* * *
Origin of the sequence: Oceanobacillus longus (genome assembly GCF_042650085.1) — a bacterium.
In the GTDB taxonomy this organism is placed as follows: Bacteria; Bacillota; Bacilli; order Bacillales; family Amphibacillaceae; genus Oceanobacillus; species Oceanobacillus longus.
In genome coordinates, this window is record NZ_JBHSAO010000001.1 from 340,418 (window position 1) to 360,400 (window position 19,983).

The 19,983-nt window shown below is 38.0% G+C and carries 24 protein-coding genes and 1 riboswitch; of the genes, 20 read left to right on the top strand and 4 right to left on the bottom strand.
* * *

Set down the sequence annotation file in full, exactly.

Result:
Origin of the sequence: Oceanobacillus longus (genome assembly GCF_042650085.1) — a bacterium.
In the GTDB taxonomy this organism is placed as follows: Bacteria; Bacillota; Bacilli; order Bacillales; family Amphibacillaceae; genus Oceanobacillus; species Oceanobacillus longus.
In genome coordinates, this window is record NZ_JBHSAO010000001.1 from 340,418 (window position 1) to 360,400 (window position 19,983).

The 19,983-nt window shown below is 38.0% G+C and carries 24 protein-coding genes and 1 riboswitch; of the genes, 20 read left to right on the top strand and 4 right to left on the bottom strand.